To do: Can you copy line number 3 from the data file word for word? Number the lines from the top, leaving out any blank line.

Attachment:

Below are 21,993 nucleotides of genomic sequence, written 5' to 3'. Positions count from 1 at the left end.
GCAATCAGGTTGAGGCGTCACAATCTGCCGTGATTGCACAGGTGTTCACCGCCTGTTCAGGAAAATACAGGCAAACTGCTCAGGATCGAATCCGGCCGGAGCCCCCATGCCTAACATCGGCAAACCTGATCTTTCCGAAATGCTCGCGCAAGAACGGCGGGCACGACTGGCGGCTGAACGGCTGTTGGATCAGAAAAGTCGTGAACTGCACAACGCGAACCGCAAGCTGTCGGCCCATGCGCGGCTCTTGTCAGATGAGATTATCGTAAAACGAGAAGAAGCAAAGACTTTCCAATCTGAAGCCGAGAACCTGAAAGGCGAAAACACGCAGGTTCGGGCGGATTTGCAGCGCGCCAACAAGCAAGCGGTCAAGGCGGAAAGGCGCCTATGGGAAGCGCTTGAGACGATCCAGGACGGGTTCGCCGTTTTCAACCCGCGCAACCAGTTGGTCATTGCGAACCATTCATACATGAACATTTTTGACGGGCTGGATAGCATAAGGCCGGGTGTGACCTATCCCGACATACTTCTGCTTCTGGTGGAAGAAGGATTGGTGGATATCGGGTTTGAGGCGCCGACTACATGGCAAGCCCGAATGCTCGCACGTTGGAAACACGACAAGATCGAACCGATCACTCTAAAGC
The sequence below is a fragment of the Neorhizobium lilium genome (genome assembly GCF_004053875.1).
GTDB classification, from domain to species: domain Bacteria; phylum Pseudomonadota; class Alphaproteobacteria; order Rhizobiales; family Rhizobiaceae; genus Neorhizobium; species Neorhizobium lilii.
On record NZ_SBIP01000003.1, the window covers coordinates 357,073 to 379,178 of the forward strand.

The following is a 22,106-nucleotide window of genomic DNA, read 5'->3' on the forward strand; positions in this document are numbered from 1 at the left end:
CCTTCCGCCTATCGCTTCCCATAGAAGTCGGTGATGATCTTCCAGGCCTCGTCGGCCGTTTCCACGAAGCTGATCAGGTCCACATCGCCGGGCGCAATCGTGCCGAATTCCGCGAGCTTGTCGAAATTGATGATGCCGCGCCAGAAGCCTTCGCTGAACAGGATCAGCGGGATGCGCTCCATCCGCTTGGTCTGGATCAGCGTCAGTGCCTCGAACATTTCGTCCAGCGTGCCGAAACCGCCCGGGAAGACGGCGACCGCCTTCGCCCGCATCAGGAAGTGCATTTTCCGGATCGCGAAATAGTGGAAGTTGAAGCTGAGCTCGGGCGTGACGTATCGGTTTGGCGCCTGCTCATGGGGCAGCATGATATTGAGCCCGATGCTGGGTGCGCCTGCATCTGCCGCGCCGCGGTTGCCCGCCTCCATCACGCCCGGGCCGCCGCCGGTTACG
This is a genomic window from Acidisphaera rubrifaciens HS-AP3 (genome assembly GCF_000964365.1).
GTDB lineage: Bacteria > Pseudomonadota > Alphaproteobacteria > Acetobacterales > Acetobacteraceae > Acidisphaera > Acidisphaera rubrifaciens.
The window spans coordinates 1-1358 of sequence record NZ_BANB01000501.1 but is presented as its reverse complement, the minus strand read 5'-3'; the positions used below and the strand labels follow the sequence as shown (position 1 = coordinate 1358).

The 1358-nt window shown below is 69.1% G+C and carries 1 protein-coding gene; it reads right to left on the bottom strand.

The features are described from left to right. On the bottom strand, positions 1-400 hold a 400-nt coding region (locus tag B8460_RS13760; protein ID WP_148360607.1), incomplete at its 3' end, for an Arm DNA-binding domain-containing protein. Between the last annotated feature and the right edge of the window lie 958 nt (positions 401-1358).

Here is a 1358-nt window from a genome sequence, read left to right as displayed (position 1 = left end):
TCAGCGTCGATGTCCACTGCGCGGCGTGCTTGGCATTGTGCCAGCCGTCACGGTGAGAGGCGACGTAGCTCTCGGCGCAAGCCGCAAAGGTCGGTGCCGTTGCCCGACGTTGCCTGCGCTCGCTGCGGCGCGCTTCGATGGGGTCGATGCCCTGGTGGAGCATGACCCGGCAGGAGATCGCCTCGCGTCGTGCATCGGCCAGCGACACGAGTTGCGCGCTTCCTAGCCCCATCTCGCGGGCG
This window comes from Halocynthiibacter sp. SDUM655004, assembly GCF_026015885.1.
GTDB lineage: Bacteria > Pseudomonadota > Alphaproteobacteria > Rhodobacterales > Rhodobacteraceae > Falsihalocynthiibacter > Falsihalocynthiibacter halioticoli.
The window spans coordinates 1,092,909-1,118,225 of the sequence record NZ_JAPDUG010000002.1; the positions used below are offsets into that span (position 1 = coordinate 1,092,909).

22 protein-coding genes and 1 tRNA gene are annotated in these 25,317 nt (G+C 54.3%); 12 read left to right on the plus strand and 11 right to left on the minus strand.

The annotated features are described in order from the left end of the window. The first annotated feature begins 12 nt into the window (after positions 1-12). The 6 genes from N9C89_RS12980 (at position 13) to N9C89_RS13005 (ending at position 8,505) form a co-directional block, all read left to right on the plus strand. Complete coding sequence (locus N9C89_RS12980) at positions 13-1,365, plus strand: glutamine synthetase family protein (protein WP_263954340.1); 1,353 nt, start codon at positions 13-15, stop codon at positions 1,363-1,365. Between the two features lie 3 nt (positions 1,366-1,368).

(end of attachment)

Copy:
The sequence below is a fragment of the Neorhizobium lilium genome (genome assembly GCF_004053875.1).